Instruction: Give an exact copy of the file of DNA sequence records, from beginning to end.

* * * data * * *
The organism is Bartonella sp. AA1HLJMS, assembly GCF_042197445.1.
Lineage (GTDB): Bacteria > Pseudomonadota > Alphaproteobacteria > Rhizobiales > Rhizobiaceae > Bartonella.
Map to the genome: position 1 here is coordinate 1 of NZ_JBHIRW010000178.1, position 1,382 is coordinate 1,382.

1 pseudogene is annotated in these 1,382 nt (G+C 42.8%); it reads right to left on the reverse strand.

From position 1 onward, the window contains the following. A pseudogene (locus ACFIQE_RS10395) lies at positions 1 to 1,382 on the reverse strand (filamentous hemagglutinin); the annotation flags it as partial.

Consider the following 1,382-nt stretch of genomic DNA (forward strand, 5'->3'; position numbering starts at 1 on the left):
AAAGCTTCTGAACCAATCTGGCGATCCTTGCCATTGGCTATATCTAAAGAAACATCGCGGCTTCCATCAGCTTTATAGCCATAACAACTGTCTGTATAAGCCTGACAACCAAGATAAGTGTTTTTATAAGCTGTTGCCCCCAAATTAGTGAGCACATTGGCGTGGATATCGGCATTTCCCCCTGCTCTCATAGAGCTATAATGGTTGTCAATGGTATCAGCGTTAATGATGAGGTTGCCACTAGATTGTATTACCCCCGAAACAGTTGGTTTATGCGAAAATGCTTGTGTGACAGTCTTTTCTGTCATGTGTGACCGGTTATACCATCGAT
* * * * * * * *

The organism is Bartonella sp. AA1HLJMS, assembly GCF_042197445.1.
Lineage (GTDB): Bacteria > Pseudomonadota > Alphaproteobacteria > Rhizobiales > Rhizobiaceae > Bartonella.
Map to the genome: position 1 here is coordinate 1 of NZ_JBHIRW010000178.1, position 1,382 is coordinate 1,382.

1 pseudogene is annotated in these 1,382 nt (G+C 42.8%); it reads right to left on the reverse strand.

From position 1 onward, the window contains the following. A pseudogene (locus ACFIQE_RS10395) lies at positions 1 to 1,382 on the reverse strand (filamentous hemagglutinin); the annotation flags it as partial.

Consider the following 1,382-nt stretch of genomic DNA (forward strand, 5'->3'; position numbering starts at 1 on the left):
AAAGCTTCTGAACCAATCTGGCGATCCTTGCCATTGGCTATATCTAAAGAAACATCGCGGCTTCCATCAGCTTTATAGCCATAACAACTGTCTGTATAAGCCTGACAACCAAGATAAGTGTTTTTATAAGCTGTTGCCCCCAAATTAGTGAGCACATTGGCGTGGATATCGGCATTTCCCCCTGCTCTCATAGAGCTATAATGGTTGTCAATGGTATCAGCGTTAATGATGAGGTTGCCACTAGATTGTATTACCCCCGAAACAGTTGGTTTATGCGAAAATGCTTGTGTGACAGTCTTTTCTGTCATGTGTGACCGGTTATACCATCGAT